View Full Version : Almost ready to start my summer projects....

05-23-2014, 04:09 PM
Now that I can shoot again, I think I'm about ready to run the lathe and do some real work. After we get the garden planted I will start with threading some cast bullet sizing die blanks, then drilling and polishing their insides as needed. I need one for .25-20's (must slug barrel for exact size), a .325 for the Mauser, and I want to make one that will reduce a .270 bullet down enough (or maybe only seat the gas check depending on the size the mould actually drops in my alloy) so I can load it in the Carcano with some accuracy. Picklehead sent me taps and a die to significantly speed up the outside threading of the sizers (so they fit in a standard 7/8-14 loading press), so I'll be spending more time working on the insides than the outsides. That will get me warmed up, just as the blackflies are at their peak I'll be working in the basement.

Then we'll get the barrel vise mounted on the cellar post again and make a cheater bar for the Savage barrel nut wrench. 10" of flat wrench cut from bar stock ain't gonna cut it, I have seen it written somewhere that they employ actual mountain gorillas to tighten those barrel nuts at the factory. 4-5' is more what I was thinking, I can bolt something that long onto the flat bar of the wrench. I have a 1x3" maple board that might work. I have a great piece of black iron pipe that fits over the round bar handle of my Mauser action wrench; that won't work with the flat bar of the Savage nut wrenches, but they do have other holes presumably one can put bolts through to secure some better leverage to it.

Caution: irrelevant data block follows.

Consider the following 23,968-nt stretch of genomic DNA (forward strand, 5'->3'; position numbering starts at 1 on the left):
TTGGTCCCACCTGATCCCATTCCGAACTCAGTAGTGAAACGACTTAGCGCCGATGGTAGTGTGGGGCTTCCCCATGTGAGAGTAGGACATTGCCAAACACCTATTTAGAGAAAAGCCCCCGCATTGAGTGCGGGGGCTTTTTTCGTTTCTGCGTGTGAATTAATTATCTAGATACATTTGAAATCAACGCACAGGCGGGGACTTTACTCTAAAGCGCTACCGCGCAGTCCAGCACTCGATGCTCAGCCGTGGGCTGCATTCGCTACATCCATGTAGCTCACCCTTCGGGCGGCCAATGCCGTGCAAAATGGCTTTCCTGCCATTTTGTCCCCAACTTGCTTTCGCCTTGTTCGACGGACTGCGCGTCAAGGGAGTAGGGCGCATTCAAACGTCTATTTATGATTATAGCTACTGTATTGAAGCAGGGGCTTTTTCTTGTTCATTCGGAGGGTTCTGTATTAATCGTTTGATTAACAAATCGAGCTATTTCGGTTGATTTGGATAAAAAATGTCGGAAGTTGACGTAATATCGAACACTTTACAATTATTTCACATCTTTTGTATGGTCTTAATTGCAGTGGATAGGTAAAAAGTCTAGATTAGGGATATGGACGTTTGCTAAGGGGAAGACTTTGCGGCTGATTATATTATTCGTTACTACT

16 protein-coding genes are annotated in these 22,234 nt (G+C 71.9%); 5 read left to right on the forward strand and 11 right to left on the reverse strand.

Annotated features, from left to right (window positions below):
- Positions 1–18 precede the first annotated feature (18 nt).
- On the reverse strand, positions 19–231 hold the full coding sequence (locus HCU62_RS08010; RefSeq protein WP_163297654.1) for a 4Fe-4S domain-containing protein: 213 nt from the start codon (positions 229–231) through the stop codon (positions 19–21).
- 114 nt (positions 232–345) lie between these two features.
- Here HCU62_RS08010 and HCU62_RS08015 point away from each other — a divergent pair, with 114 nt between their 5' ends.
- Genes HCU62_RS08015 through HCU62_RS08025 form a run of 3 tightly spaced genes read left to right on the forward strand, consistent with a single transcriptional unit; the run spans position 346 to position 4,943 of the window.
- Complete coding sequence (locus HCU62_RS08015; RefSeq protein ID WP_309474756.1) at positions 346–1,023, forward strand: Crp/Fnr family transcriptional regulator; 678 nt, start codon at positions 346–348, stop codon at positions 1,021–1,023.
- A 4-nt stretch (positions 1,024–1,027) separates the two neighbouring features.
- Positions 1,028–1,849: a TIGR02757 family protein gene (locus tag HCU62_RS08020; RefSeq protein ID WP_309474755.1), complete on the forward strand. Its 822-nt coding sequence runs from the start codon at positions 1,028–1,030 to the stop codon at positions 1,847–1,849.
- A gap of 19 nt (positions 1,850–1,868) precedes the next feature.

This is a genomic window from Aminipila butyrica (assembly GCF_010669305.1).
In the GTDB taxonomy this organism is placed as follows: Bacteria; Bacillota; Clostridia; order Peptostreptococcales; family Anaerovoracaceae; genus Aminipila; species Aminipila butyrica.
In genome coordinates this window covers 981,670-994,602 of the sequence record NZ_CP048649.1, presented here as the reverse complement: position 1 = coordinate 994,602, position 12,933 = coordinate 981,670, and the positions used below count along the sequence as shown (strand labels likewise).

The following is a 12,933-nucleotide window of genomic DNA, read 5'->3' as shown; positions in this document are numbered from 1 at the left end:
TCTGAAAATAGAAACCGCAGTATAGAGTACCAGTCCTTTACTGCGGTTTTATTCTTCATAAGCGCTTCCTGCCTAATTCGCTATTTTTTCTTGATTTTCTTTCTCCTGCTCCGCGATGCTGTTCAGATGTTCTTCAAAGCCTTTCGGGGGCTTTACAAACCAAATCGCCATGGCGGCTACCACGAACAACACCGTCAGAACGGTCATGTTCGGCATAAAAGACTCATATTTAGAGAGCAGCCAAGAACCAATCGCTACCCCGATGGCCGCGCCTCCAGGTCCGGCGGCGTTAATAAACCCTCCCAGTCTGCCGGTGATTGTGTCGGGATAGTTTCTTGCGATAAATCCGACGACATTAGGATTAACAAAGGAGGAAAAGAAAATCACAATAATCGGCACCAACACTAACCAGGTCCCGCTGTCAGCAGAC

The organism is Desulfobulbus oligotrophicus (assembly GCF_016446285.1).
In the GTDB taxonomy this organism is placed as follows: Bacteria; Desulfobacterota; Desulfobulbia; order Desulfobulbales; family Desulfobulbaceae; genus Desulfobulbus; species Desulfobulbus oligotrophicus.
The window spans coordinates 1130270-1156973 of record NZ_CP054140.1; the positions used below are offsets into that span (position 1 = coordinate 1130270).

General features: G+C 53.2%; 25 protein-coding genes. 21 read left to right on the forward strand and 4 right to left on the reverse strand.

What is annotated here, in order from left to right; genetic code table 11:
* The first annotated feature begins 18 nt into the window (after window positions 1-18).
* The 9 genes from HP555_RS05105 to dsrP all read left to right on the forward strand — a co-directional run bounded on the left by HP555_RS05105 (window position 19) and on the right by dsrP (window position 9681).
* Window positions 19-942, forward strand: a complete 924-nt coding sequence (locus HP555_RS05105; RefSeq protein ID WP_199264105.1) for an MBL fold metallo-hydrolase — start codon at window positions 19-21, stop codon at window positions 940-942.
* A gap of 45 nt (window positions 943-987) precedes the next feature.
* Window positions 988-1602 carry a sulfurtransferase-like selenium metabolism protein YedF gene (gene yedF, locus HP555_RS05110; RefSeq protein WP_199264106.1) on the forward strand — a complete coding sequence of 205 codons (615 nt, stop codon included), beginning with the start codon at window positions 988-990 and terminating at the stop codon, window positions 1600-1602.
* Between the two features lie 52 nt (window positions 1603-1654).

Then the .223 barrel comes off the Savage Axis and gets replaced with a 20" .30/223 1/10"twist barrel for deer hunting. It will have some kind of red dot on it for field use after I work out what it likes best with some decent glass on it. At some point I might also make 6.5 and 7TCU barrels for it, but I tend to "not fix it" when I hit on a good combination. I have been wanting a wildcat bolt action deer rifle in this chambering for about thirty years, since I first read about the cartridge. If I like the result I will be unlikely to want to mess with it once it's properly set up and sighted in with its favorite load for deer hunting.